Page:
Kanban as a software development process emphasises limiting the number of tasks in any column prioritising a smooth, lean flow right through to deployment. The number of tasks in progress at any given time should correlate with the capacity of the team.
If a bottleneck is identified with too many features sitting under any one status, the entire team will work together to identify the cause of the impasse and keep features moving through.
What about Scrum?
Scrum teams develop projects or products in an iterative, incremental model. It borrows its name from the term in Rugby Union which refers to when a team of players interlocked together push in a common direction against the other team.
Development in Scrum is executed in cycles called Sprints which are typically 2 week iterations.
A Sprint planning meeting happens at the start of a sprint where work is prioritised, estimated and committed to depending on capacity. After a sprint planning, there are no changes in the scope of what is being committed to during this iteration.
Each morning the Scrum team will gather to give each other a status update and discuss next steps working towards the common goal of delivering all functionality committed to.
At the end of the sprint the team demonstrates what has been delivered to all stakeholders before entering into a retrospective where an open, honest conversations takes place discussing learnings and what actions are necessary to improve the velocity of the next sprint.
The most important takeaway for this is that scope is frozen during a Sprint. While Scrum does embrace change, any changes need to go into the next sprint.
Kanban or Scrum?
I have seen both Kanban & Scrum used effectively in the right situations. It’s not a case of one methodology being better than the other, it’s about using the right methodology in the right place.
In both Kanban and Scrum, a prioritised and unified product backlog is essential to the success of the project. Product management will prioritise that backlog having a clear vision of what gets worked on first and the development team will decide how.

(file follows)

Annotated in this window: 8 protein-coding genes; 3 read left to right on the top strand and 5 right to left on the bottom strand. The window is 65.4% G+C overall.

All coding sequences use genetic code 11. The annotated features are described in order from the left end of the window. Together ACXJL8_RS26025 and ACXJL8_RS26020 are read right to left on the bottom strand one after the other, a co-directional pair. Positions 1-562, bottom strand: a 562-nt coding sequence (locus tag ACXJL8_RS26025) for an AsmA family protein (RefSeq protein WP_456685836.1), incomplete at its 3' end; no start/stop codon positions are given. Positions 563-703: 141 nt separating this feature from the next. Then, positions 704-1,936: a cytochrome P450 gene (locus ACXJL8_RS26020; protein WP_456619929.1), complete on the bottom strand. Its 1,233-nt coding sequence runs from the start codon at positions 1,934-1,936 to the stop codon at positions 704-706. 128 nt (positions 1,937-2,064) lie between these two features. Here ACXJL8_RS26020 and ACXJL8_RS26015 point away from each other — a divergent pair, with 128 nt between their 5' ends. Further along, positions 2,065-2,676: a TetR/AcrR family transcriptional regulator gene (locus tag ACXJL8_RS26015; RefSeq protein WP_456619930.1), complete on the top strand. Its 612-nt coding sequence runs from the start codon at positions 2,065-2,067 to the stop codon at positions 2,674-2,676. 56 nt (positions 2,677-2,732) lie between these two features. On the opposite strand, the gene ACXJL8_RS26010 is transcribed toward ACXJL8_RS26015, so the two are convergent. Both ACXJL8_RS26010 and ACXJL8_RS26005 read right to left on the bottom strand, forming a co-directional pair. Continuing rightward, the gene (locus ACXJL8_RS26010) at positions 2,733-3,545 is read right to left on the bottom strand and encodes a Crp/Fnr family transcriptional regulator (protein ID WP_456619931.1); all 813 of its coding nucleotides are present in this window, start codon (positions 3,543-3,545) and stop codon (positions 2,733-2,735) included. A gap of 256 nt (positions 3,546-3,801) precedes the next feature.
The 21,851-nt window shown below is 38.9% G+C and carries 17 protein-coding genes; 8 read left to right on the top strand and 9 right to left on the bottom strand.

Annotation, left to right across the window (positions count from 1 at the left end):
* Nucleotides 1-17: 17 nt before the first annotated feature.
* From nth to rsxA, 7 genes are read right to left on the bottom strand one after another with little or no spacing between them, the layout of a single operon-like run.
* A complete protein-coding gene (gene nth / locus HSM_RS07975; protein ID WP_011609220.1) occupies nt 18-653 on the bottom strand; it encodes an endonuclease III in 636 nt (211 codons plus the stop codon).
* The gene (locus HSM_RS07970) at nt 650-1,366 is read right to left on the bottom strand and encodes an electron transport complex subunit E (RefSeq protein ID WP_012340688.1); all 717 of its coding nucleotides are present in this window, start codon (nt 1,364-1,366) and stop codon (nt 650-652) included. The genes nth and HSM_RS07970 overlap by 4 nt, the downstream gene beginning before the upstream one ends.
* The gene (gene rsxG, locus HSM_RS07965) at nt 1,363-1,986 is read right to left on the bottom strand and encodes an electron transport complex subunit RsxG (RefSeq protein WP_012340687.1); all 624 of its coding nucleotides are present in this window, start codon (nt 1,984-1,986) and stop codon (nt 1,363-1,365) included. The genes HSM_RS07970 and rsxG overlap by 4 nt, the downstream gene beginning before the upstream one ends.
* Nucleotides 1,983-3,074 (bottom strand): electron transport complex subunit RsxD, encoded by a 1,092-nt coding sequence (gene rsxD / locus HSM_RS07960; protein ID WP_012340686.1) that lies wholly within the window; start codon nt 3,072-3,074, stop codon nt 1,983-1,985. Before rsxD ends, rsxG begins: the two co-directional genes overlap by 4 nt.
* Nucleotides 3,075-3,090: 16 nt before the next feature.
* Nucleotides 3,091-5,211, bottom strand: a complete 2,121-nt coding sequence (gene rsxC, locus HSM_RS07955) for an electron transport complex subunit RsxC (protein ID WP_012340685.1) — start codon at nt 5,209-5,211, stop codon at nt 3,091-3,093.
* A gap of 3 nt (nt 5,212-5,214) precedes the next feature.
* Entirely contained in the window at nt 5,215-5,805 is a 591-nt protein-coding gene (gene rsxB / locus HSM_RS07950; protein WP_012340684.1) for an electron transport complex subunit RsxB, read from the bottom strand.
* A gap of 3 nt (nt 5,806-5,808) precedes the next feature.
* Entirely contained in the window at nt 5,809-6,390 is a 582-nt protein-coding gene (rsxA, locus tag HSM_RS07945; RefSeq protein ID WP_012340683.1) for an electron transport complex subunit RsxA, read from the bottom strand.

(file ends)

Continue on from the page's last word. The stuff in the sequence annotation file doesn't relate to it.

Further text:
Another consideration is the deployment infrastructure. Kanban relies on frequent releases of software so a mature continuous deployment infrastructure is essential.
Deployments in Scrum are on the other hand less frequent so manual deployments, while not ideal, would not be as much as an obstacle here. Many Scrum teams choose to batch the product of their sprints into quarterly release plans although there are others who choose to release monthly or in extreme cases by sprint.
Last but definitely not least the single biggest factor to consider when choosing a methodology is the type of project or product this is and what your goals are. If your goal is to frequently add new features to an existing product, Kanban is the way to go. Spotify is the most famous exponent of Kanban done right. A solid product with frequent releases adding new features.
Scrum on the other hand is very well suited to moving new scopes of work forward with product management being very closely integrated with the development team. Velocity in scrum projects is tracked against sprint planning estimations which gives the product management team improved project plan visibility.
Keep it simple
Whatever methodology you choose for your project, the most important thing to realise is that every organisation is different and what works for some will not necessarily work for all.
Remember that the defining characteristic of agile is flexibility.
Try something, see what works, see what doesn’t work, get feedback from the entire team and evolve. The key is to keep it simple. Do not over-complicate and you will reap the benefits.